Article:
Sculpture Archive

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    Berlin-based artist Maiko Gubler can usually be found creating deceptively three-dimensional imagery utilising a mixture of 3D modelling software. She’s created glossy ceramic-like fruits for magazine covers, metallic fish for German club albums but now she’s actually making objects that exist in the real world. Her collection of Gradient Bangles are created from 3D-printed gypsum and uniquely coloured to create an extraordinary range of jewellery. Lovely stuff.

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    Rodan Kane Hart is a South African artist and graduate of the Michaelis School of Art in Cape Town. Having only received his bachelors degree in 2011 he’s got a pretty impressive body of sculptures to his name already that broadly deal with the colonial origins of modern South Africa. Though I’d struggle to say that I appreciate the fine details of the concepts behind his practise, I’m incredibly impressed by his use of materials; the balance of industrial and natural substances and the interplay he creates between geometric forms and landscape. Definitely one to watch.

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    Elena Stonaker is part fine artist, part fashion designer with the sensibilities of a quilter thrown in for good measure. She makes dolls, paints pictures, and fashions bizarre wearable sculptures from amalgamations of fabric, jewels and imagery that sit somewhere between tapestry and garments. In short, she is one of a kind.

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    As much as the sculptures of the time insinuate, the average man hanging round the forum in 500 BC didn’t necessarily have rippling quads, a laurel wreath and an angry God hot on his trail. This is perhaps why Tom Price’s sculptures of men he sees hanging around South London ring so true. In these beautiful sculptures of men, toned abs are replaced with beer bellies, divine movements swapped with bored slouching and catapults with mobile phones.

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    German artist Katharina Grosse has an obsession with scale. She told as much when we spoke to her for the autumn issue of Printed Pages magazine, an interview in which she revealed she goes surfing in New Zealand every year to reset her own sense of her place against the infinite natural scale. All this puts her latest project in a Brooklyn Park into perspective (in every sense of the word). Just Two Of Us is a series of massive multi-coloured sculptures which have taken over the MetroTech Commons plaza, looking like the architectural remains of a post-punk psychedelic society. It’s bright, bold and inescapably interactive; three things Katharina does as well as any artist we can think of.

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    At this year’s Here conference I introduced Andy Rementer to the stage saying that “we feature him so often on the site he probably thinks we have a bit of a crush on him, which we basically do.” I’m not saying I regret saying that necessarily but I have replayed it in my mind a few times wondering just how appropriate it was. Nonetheless Andy got in touch a few weeks ago telling us about his new project which sees his bright and colourful cavalcade of characters go all 3D.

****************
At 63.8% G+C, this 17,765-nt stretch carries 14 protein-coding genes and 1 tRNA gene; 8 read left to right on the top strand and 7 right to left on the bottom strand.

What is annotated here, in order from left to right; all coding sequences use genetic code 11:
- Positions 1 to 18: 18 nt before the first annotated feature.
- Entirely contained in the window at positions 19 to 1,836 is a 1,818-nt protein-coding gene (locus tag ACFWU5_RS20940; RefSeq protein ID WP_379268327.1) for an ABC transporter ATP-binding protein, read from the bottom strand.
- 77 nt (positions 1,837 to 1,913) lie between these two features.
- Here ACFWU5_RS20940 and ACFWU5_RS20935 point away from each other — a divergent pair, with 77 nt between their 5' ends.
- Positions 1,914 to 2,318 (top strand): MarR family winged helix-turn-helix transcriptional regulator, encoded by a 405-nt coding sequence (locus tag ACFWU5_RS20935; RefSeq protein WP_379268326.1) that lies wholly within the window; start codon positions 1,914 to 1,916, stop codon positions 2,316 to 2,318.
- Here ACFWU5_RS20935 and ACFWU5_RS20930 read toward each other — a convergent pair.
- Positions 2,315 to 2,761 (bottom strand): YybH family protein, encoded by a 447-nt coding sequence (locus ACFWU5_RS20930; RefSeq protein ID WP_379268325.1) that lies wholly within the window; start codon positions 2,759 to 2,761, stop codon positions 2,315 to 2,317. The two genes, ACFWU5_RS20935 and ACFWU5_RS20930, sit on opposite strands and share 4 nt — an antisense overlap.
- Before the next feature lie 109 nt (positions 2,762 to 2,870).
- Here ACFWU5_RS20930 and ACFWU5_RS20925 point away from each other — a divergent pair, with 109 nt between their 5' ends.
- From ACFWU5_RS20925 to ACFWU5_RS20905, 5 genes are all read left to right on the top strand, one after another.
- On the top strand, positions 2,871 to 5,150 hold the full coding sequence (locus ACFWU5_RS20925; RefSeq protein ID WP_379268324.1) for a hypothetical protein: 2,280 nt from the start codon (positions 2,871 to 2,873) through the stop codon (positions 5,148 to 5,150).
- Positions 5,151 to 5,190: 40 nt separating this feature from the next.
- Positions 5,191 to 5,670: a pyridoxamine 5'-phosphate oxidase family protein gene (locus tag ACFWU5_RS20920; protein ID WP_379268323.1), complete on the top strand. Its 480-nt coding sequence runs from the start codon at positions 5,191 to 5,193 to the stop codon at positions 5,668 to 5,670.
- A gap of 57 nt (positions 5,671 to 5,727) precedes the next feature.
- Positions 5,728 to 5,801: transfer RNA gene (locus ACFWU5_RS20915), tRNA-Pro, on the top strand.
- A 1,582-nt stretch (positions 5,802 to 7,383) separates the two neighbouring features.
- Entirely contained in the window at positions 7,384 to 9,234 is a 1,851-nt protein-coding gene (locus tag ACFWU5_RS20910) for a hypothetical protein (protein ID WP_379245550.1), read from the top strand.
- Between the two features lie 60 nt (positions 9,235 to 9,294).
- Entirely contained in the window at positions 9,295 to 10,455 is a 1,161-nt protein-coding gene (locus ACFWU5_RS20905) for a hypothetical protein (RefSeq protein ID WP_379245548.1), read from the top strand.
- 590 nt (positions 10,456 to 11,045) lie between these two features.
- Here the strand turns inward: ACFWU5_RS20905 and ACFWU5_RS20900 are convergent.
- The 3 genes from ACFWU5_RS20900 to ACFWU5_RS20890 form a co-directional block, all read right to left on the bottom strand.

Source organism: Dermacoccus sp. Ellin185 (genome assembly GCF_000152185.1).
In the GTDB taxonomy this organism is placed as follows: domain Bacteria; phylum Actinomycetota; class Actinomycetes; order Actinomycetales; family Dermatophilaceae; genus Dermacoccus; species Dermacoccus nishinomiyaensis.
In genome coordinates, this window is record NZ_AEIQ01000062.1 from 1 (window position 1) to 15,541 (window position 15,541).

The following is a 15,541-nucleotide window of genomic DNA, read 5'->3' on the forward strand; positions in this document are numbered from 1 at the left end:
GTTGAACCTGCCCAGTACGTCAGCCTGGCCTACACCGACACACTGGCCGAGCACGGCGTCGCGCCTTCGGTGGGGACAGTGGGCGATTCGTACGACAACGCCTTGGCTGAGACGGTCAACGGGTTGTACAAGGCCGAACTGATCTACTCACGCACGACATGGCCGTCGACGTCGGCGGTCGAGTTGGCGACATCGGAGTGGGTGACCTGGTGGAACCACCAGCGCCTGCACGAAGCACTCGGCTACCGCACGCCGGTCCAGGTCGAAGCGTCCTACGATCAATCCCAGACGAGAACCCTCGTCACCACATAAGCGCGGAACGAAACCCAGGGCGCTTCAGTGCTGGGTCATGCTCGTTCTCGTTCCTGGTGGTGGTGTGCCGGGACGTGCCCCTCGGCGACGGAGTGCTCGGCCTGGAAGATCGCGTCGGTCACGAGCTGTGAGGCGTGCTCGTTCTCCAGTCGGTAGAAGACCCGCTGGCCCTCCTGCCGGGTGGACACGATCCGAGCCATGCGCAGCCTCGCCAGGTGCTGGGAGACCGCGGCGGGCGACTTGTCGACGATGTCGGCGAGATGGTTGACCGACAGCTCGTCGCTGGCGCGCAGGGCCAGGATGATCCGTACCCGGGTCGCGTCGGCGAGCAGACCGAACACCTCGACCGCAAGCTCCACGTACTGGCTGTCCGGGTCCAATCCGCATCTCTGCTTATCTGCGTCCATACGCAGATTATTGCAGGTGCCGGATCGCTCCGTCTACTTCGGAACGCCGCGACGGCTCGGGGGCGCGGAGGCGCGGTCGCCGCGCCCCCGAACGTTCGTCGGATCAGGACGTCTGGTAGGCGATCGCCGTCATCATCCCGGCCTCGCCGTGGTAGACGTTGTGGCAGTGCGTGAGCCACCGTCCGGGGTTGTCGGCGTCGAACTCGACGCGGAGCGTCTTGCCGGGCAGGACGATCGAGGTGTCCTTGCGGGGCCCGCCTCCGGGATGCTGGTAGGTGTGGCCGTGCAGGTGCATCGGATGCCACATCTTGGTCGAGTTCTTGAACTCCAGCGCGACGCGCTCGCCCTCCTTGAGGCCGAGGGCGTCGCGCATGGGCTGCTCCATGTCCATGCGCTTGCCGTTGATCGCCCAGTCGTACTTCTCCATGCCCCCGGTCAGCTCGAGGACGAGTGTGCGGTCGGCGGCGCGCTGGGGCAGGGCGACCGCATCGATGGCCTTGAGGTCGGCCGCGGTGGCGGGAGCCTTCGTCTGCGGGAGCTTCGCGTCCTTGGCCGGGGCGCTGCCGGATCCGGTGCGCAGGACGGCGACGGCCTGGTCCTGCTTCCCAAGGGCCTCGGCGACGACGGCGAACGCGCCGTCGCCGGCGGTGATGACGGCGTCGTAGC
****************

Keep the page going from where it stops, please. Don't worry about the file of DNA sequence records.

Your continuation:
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    Lina Sponberg’s still a student in her third year at the Broby Grafiska College of Cross Media, Sweden but the professional standard of her work belies her young age. She’s enrolled on a packaging and graphic design course, meaning she gets to learn the basics of good design but also has to apply it to some very specific applications. She’s already created album covers and cosmetics packaging that looks incredibly convincing but we’ve been enthralled by her personal poster project that creates beautiful geometric illustrations from carefully-crafted 3D paper-scapes. The posters play with our natural sense of perspective, warping and distorting as you move around them, the final pattern only revealed from a specific angle. The idea itself is interesting enough but Lina’s attention to detail in the finishing shows off an impressive range of construction and design skills.

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    We’ve all seen paper sculpture before; it’s the impressive 3D stuff cut from sheets of brightly-coloured modelling card that makes you wonder how anyone could have the patience to sit at a desk for hours and ruin their fingertips for just one piece of work. But what you probably haven’t seen before is sandpaper sculpture – same principle, much more dangerous material. Paper sculpture veteran Mandy Smith has just collaborated with photographer Bruno Drummond to produce these uncomfortable looking, hand-crafted creations. There’s a bikini that we’d suggest should never be worn, a slide that encourages severe chaffing and the less said about the toilet roll the better. That’s a nightmare hangover scenario that we never want to experience. Look at that torn roll just sat there, all unassuming looking, waiting to wreak havoc on your undercarriage.

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    Only the most capable creatives can create what feels like an entire parallel universe in a single room inside a gallery, but Korean artist Soo Sunny Park has made this tricky task her niche. Toying with light and space to conjure up waves of rainbows from thousands of squares of prismatic glass tied to a wire frame, she warps our perception of reality into a phosphorescent shimmer of what we know.